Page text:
Caffeine is probably the world's most popular drug. Legal everywhere (I once had a cup of coffee at the Denny's across from Temple Square in Salt Lake City), caffeine is the pick me up most of us need every day. The ways caffeine affect us, however, differ from person to person. It's not all about how many milligrams of caffeine are in a cup of coffee or tea or in a glass of soft drink.
If you have eaten something, however, the caffeine in the beverage will sit in your stomach until food is digested, all the nutrients emptied out of the stomach at the same time. The caffeine in coffee and a doughnut or coffee and cream or coffee and a candy bar, or coffee after a full meal, takes longer to "hit" the bloodstream. That's also true of other sources of caffeine, of course, including caffeine pills like No-Doze and Vivarin.
All other things being equal, caffeine has a half life in the bloodstream of 5 to 7 hours. That means that 50 percent of the caffeine in your cup of coffee or tea with breakfast is still in your bloodstream 5 to 7 hours later, and 25 percent is still in your bloodstream 10 to 14 hours later. However, the other substances you use can affect how long caffeine stays in your system.
Nicotine causes your liver to clear caffeine out of your system 30 to 50 percent faster. Instead of feeling an energy boost for two or three hours, if you smoke, the effects of caffeine may last just an hour to 90 minutes.
In women, the use of oral contraceptives has the opposite effect on caffeine clearance. In women who are on the Pill, caffeine has a half life of 8 to 12 hours. In women who are pregnant, the added estrogen and pregesterone in their bodies gives caffeine a half life of about 15 to 16 hours.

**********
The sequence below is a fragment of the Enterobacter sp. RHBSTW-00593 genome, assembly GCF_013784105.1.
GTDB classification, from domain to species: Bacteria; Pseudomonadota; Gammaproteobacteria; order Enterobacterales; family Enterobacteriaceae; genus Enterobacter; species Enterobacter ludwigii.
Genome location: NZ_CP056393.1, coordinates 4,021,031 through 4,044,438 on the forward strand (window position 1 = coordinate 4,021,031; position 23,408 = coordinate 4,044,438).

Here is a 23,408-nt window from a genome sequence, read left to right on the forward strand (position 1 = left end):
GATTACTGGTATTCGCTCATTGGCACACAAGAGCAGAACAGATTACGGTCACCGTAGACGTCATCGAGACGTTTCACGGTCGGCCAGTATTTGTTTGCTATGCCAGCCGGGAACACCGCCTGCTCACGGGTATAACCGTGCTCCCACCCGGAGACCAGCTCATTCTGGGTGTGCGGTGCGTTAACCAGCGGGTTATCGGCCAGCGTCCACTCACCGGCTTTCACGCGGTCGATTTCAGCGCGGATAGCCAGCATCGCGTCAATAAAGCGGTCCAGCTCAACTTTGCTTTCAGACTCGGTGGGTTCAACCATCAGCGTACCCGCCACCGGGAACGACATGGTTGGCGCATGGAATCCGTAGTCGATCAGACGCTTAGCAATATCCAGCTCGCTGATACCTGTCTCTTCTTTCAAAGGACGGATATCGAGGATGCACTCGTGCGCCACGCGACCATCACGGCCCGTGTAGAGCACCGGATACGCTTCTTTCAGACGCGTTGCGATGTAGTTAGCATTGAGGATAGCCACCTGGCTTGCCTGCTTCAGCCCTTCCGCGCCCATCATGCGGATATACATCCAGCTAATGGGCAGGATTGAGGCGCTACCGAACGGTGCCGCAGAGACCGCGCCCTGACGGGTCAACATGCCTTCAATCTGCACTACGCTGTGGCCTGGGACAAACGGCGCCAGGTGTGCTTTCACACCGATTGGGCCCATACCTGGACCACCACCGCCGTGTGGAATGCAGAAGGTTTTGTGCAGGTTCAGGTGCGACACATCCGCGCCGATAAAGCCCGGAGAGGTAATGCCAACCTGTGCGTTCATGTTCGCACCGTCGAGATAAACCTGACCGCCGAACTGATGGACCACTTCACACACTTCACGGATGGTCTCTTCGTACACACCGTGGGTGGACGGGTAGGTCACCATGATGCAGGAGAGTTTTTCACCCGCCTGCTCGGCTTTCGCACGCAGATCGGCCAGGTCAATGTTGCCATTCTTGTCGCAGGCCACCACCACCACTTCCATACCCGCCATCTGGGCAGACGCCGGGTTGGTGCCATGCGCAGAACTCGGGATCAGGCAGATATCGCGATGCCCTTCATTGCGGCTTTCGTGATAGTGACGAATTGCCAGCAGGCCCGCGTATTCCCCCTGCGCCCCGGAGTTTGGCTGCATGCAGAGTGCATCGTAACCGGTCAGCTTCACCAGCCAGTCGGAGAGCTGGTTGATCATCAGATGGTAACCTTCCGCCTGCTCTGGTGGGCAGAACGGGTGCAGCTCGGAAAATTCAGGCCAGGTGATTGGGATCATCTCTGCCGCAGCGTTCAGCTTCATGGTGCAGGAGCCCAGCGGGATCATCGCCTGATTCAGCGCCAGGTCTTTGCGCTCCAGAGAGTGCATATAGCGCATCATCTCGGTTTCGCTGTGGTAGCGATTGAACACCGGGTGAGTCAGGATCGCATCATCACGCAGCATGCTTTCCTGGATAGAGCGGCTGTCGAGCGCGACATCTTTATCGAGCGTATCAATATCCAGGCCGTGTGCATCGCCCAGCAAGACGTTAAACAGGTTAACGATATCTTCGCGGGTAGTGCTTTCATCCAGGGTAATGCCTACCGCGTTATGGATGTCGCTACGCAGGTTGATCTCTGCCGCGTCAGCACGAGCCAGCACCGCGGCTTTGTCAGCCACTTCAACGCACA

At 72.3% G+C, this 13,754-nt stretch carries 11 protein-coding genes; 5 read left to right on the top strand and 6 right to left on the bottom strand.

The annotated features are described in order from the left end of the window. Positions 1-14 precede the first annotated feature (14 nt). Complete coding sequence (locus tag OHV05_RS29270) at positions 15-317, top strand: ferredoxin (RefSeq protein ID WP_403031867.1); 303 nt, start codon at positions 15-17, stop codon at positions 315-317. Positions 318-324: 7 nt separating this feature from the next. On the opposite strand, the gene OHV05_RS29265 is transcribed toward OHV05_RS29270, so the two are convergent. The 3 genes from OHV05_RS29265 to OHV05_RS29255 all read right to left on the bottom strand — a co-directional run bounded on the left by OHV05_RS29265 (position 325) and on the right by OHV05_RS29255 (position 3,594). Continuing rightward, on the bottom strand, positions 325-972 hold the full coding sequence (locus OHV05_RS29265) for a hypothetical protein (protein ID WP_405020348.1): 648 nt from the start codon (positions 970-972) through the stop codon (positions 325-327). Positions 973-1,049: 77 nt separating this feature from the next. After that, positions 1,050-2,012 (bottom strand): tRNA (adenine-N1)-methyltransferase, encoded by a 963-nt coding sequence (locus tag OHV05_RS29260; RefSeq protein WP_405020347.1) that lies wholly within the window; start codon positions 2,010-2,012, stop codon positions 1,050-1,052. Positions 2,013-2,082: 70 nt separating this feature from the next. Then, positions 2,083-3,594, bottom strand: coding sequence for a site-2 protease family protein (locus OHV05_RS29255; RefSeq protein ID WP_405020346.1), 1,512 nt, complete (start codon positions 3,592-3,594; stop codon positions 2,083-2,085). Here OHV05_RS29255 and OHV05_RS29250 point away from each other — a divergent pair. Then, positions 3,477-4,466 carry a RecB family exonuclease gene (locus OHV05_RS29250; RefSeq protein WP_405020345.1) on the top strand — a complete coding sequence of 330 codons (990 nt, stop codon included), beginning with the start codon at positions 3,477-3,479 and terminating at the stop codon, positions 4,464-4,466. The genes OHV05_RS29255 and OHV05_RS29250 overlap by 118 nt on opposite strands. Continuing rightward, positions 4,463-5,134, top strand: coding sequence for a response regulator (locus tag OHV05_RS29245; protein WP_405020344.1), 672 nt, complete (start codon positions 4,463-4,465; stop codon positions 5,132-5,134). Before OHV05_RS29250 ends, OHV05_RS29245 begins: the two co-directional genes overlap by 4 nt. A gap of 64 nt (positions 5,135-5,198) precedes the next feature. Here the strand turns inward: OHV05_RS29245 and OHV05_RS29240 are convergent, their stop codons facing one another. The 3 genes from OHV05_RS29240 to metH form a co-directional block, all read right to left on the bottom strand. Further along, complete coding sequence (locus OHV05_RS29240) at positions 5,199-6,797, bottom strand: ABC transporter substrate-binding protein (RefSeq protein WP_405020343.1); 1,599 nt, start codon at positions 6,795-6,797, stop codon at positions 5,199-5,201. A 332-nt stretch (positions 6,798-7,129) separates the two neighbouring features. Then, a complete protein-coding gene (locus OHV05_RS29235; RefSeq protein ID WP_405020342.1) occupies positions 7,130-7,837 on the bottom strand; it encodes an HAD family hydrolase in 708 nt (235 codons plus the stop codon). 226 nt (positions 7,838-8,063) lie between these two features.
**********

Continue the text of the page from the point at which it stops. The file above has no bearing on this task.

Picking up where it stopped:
Men or women who take SSRI antidepressants clear caffeine very slowly. For them, 50 percent of caffeine from a single beverage may stay in their systems as long as 56 hours. This means that caffeine may build up in the bloodstreams of people who use drugs such as Luvox.
What caffeine does for you also depends on how much you are giving your liver to detoxify. The liver transforms caffeine into theophylline, the same chemical that is also used as an asthma medication. It turns caffeine into theobromine, the chemical found in chocolate, which relaxes blood vessels and sets the mood for love. It turns most of caffeine into paraxanthine, which helps fat cells release fat stores as glycerol and free fatty acids so the muscles can burn them.
However, all of these tranformations depend on an enzyme known as CYP1A2. Some foods and substances increase the activity of CYP1A2. If you eat cauliflower, or grilled meat, or broccoli, or Brussels sprouts, your body will use the enzyme to transform caffeine into one of these three (or a closely related) non-stimulant form.
Many medications have intense effects on how your body uses caffeine. If you take insulin, your body "burns up" caffeine fast. If you take Cipro or calcium channel blockers or certain medications for GERD (such as Omeprazole, also known as Prilosec), your body quickly turns caffeine into other chemicals. If you take a different medication for GERD, cimetidine (Tagamet), or if you take St. John's wort or you eat a lot of curry, your body hangs on to caffeine longer. Many of the medications for psychiatric disorders also keep caffeine in its stimulant form.
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